Grenada’s Downtown Jubilee makes its return this Saturday and the event promises to be fun for the entire family.
The annual festival is scheduled for Sept. 11, and is a day-long event inviting both young and old to historic Downtown Grenada for arts and crafts, food, entertainment, games for all ages and fellowship. The festivities begin at 9 a.m. on the Downtown Square.
A year after the cancelation of the Jubilee, Damon Tipton, director for the Grenada Area Chamber of Commerce, said that the Chamber Board got off to a hot start planning this year’s reboot of the downtown festival and promises residents and visitors it will be an event that they don’t want to miss.
For years the Downtown Jubilee has served as the city’s largest festival attracting thousands as the official kickoff to the fall season. The event has proven to be so big that organizers make attempts each year to schedule it during college football teams’ road games, so even the diehard fans can enjoy the festivities.
“That’s the significance of it,” Tipton said. “It promotes Downtown Grenada and the Square. The fact that we’re coming off a rough year just builds the morale with this huge family event.”
The Downtown Jubilee got it’s start in 2004 when members of the Chamber of Commerce wanted to give Grenada it’s own fall festival. In the early days, Virginia Fulton headed the event and had a number of volunteers assisting each year.
Kim McRee has served on the Downtown Jubilee Committee since the festival’s inception. She said that following last year’s cancelation having the festival back on schedule is good for Grenada.
“Finally,” McRee exclaimed. “I can’t tell you how excited I am about having the festival back this year. The Downtown Jubilee has always been a family event that attracts people from all over Mississippi.”
The attraction for festivalgoers is the wide variety of vendors that setup all around the historic Square. McRee said after last Wednesday’s deadline, more than 70 vendors have signed on to be at the event selling and marketing their wares.
“We’re talking foods, arts and crafts, pottery, jewelry, Christmas gifts, door hanging décor, baby gifts and candles; you name it we will have it,” McRee said.
Musical performances have also been a long-standing tradition at the Jubilee with school choirs, church groups and solo performers taking the microphone under the gazebo.
Among the other attractions at the Jubilee will be the Crossroads Cruisers Antique Car, Truck and Bike Show; face painting; a dunking booth; a video game truck; various inflatables and bungee jumping. A cornhole competition has also been added to the mix.
“This just adds to the fun,” Tipton said. “Having the cornhole contest gives it that family reunion feel.”
Also returning to Downtown Jubilee this year will be swamp tours at the Lee Tartt Nature Preserve.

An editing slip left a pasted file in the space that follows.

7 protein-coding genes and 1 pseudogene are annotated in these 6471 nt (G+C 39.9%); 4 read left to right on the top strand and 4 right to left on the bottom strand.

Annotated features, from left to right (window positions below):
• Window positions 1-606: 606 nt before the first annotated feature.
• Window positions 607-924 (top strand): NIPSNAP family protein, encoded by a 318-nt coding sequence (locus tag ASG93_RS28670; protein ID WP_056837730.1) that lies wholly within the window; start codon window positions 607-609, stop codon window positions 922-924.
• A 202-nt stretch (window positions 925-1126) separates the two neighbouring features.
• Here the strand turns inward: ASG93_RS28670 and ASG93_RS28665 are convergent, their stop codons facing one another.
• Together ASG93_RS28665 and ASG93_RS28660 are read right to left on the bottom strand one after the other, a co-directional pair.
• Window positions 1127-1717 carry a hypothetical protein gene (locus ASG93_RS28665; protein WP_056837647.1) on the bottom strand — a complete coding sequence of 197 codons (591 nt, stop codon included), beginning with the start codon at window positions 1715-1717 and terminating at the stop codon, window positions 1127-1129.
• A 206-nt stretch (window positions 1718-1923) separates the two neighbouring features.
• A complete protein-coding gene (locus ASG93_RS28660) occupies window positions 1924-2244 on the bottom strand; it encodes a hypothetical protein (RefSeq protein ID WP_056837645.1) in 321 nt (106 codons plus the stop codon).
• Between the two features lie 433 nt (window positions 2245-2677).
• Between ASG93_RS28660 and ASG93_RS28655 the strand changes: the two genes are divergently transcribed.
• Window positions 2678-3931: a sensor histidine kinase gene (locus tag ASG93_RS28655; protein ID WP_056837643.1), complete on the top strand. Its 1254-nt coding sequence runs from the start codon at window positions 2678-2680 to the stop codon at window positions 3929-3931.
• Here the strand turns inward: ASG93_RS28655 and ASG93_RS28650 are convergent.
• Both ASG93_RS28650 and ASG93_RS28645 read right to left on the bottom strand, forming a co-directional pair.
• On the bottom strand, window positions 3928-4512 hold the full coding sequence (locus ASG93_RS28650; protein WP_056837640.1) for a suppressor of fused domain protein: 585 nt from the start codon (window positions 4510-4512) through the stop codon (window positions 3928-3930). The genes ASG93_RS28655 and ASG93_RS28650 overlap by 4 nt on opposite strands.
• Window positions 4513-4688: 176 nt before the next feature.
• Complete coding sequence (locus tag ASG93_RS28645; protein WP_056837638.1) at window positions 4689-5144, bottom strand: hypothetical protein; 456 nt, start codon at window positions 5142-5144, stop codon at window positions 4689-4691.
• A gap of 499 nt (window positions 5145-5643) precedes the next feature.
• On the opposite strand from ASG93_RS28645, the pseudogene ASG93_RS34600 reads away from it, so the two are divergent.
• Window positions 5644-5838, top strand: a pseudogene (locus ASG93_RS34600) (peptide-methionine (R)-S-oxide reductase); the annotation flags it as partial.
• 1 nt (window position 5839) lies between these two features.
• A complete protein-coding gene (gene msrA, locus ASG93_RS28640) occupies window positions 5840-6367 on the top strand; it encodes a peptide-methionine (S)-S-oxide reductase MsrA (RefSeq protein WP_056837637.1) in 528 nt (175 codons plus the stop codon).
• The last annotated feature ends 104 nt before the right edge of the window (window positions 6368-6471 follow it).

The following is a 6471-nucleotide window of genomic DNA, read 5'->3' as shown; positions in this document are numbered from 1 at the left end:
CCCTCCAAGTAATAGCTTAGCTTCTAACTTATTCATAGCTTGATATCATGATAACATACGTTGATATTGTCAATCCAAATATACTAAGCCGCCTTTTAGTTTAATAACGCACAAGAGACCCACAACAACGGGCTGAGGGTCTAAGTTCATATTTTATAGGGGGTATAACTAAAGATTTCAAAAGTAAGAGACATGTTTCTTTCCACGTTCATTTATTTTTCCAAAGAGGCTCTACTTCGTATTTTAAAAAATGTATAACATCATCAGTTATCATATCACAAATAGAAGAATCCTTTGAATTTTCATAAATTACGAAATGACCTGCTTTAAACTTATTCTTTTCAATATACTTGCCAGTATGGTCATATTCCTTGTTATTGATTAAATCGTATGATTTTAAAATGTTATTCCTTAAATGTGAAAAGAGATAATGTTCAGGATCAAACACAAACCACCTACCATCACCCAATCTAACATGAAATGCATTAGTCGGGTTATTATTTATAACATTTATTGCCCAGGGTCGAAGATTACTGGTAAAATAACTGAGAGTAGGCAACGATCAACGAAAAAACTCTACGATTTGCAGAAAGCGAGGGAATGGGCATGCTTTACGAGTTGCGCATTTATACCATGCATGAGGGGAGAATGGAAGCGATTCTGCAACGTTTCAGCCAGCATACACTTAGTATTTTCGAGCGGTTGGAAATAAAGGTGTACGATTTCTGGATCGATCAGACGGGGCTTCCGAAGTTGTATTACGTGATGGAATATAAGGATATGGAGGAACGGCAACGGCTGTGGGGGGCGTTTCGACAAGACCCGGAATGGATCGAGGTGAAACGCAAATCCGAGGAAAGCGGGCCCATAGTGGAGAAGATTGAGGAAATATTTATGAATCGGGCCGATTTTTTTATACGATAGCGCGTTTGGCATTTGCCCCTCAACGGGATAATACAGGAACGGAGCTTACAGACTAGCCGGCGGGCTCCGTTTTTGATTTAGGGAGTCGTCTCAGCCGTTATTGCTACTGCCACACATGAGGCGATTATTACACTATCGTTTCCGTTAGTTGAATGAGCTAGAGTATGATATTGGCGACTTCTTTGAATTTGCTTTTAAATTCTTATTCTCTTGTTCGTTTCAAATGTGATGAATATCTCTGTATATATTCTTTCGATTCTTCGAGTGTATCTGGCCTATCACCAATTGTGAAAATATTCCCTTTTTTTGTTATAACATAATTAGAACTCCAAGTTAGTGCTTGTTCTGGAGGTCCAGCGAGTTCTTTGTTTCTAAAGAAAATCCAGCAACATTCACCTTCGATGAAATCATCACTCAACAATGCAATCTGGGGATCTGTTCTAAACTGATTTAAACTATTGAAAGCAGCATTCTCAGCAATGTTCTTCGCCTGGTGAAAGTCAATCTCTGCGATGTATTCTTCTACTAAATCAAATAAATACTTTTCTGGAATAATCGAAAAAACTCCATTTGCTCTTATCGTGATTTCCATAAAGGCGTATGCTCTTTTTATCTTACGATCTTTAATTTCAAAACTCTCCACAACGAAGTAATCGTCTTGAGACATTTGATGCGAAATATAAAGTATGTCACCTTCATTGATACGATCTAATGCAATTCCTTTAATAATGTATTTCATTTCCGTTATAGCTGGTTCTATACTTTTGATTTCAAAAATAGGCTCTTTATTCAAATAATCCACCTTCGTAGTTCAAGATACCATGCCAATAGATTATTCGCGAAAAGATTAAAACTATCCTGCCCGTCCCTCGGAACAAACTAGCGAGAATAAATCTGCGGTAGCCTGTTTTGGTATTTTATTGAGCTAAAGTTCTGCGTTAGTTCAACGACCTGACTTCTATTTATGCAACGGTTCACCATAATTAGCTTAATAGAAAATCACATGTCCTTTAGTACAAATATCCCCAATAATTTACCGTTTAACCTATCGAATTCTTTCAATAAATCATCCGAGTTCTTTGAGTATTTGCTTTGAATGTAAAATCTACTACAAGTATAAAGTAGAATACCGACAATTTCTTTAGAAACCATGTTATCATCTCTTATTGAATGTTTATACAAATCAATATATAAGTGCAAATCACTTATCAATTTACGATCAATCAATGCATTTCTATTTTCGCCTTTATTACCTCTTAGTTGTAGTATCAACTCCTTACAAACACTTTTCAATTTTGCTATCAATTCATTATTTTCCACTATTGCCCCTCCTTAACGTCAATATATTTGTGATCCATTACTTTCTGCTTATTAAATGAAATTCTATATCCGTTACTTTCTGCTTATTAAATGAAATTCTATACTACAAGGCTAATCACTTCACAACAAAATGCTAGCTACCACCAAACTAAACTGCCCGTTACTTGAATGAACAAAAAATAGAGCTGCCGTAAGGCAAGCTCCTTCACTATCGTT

Robin Whitfield, director of the Friends of Chakchiuma Swamp, invites visitors to the swamp tour, which is free and for all ages. She said that each tour takes approximately 30 minutes, which includes a hayride over the Yalobusha River into the southern edge of the swamp. She said participants will be invited to take a five minute walk, but are welcome to stay on the hay bale seating generously donated by Cross County Seeds.
From there, Whitfield said Friends of Chakchiuma Swamp naturalists will tell stories that reveal fascinating ecological connections found in swamps and bottomland hardwood forests.
“Experience the beauty of Lee Tartt Nature Preserve from a covered wagon during the Jubilee,” Whitfield said. “Wagon loads will be smaller this year to make sure everyone can be safely distanced.”
Whitfield said visitors can find the Swamp Tour booth on the north end of the Square to reserve a time slot from 9 a.m. until 3 p.m.
The Downtown Jubilee will make its return on the 20th anniversary of the Sept. 11, attacks on the World Trade Center and the Pentagon in 2001.
In recognition of the tragic day, the Downtown Jubilee Committee will honor all of the area’s first responders.
Each year, at the Downtown Jubilee, a Hometown Hero is honored for his or her service to the community. Recipients of the Hometown Hero in the past were Dr. Trina George, who was appointed by President Barak Obama to run the state USDA Rural Development, country music artist Charlie Worsham, Gov. William Winter and Rock-and-Roll Hall of Famer Eddie Willis.
“What makes this so special is that we will honor all of our first responders this year,” Tipton concluded. “It’s been 20 years since that day and we want to honor them, so we’re asking that their families come to take part in it.”
Sen. Chris McDaniel (R-Ellisville) will be the guest speaker for the event. He will take the podium at noon.